Permissions are the fruit version of fall, they both look and taste like the perfect fall fruit.
In many parts of the world, especially in Asia, the persimmon fruit welcomes the harvest. It is a fruit that has long been prized for having a jammy texture and a flavor as sweet and glorious as honey.
However, in the US, persimmons have not quite gained the association with the fall season yet, so the competition against pumpkins makes it a challenge. It is a shame though, as persimmons are one of the biggest seasonal eats for all mankind.
But, we won’t beat around the bush, let’s introduce you to the glorious persimmon.
What Is A Persimmon?
Although they do not look like it, persimmons are actually a type of berry by definition. They do come in a variety of shapes and sizes, however, their overall appearance could be described as a warm, fall-bathed tomato.
Their colors exist on a broad spectrum, ranging from yellows to deep red oranges, you can even get some that are brown, or black in some different species.
While persimmon, as a word comes from ‘Pessamin’ an angolan word, this fruit is actually known to have come from China, in its first harvest over 2,000 years ago!
The species was then later introduced to Korea and Japan in the 14th and 7th Centuries. In today’s world, these 2 countries are the biggest producers and enthusiasts of persimmon, and it also plays a major part in the celebrations of the harvest in the fall.
If this is your first time with persimmons, it is okay. The first thing you will realize is that they can be put into categories as being either non-astringent or astringent.
This strange categorization reflects the flavor profile of the fruit, as well as its timeline and its texture. Basically, if it is astringent and unripened then you might want to wait a little while before you eat it.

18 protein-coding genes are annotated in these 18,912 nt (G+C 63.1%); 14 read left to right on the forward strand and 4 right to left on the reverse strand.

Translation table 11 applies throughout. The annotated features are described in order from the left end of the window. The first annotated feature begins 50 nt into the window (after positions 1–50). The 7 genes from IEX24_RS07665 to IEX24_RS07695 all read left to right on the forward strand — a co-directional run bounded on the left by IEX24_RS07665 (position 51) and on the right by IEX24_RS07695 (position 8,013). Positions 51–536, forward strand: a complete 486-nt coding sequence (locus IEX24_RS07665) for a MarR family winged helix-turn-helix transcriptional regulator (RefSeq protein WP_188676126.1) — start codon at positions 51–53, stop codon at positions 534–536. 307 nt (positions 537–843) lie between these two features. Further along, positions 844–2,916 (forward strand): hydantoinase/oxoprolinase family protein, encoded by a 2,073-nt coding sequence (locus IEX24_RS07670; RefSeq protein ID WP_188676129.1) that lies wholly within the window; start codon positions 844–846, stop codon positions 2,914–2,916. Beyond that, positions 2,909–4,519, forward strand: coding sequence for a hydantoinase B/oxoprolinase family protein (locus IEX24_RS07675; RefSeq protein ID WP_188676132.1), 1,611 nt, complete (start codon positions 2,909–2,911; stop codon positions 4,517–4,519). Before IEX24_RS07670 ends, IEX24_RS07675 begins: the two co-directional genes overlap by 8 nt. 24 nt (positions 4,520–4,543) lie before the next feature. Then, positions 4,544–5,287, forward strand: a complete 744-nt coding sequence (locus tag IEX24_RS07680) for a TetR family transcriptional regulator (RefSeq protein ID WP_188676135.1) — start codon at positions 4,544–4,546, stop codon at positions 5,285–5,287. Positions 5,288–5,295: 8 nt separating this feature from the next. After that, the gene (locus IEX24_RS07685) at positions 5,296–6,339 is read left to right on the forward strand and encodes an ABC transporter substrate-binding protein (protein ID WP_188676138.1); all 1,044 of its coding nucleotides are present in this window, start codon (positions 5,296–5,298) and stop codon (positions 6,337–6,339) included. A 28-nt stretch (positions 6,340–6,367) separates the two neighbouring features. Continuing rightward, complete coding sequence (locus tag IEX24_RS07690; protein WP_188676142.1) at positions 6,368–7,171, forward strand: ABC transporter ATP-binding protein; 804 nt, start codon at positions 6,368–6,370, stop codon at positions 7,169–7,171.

Where Do You Find Persimmons
So, where do you look if you want to get some persimmons?
Persimmons grow on trees that come from the genus Diospyros, which is a genus that includes 500 or more species of deciduous and evergreen trees. The Diopyros Kaki is the most well-known fruit tree today, and it is the same cultivar that originated in China over 2 millennia ago.
It can grow to be 40 ft tall and has leaves that will change in colors once fall comes around, at the same time its persimmon fruits will ripen into orange, yellow, and red hues.
It grows around Asia and can be found in the Middle East, Northern India, and Southern Europe.
There is also the American persimmon, known as the Diopyros virginiana, which is a US native species that grows along the East Coast and in some states such as Oklahoma, Texas, and Iowa, but its fruit is smaller.
Are There Different Kinds Of Persimmons?
There are a few different persimmons that vary in size, color, and flavor. In the US, there will mainly be the Asian varieties hachiya and fuyu. They are also often known as Japanese persimmons, khaki persimmons, or Chinese persimmons.
The Fuyu is non-astringent, it is squat and round and looks a lot like a tomato with colors ranging from a warm yellow to a deep orange-red color. It could be eaten firm, or fully ripe, which makes it favorable and one of the most commonly cultivated in the world.
If you eat hachiya, then it is not as simple. It is bigger than the fuyu and looks more like an acorn than a tomato. It is an astringent persimmon and needs plenty of time to ripen before you eat it. If you eat it unripe then it will taste tannic and sour.
However, when these persimmons are ripe, their skin will become more transparent and their flesh becomes like a jelly pulp.
There are other non-astringent persimmons that include variations such as the giant fuyu (or the gosho) persimmon, which is known as being two times the size of the typical fuyu. Then there is a pale-orange jiro persimmon, the Sharon fruit (a sweet variation) which gets its title from Israel’s Sharon plain.
There are astringent varieties, such as American persimmons, that are pale orange colors, and like the Asian hachiya, they are a regional variety that you cannot eat until fully ripe.
Mexico’s Black Sapote is a totally unique variety, it has green skin that is totally inedible hiding a creamy interior within it. It actually looks a lot like a chocolate pudding.
There is also Maru, which is a hachiya that is speckled, complex, and aromatic, and also known as the ‘chocolate’ persimmon. These have orange skins with brown specs and dark flesh with a flavor not unlike butterscotch.
Persimmons And Their Cultural Ties
Due to the history and origins of the persimmon fruit, they are very closely linked to cultures in East Asia.
They are seen as a hero fruit in Korea.
These fruits are unique, very pretty, and have a vast range in flavor, so they are kind of the signifiers of harvest and representation of Eastern Asian harvest cultures.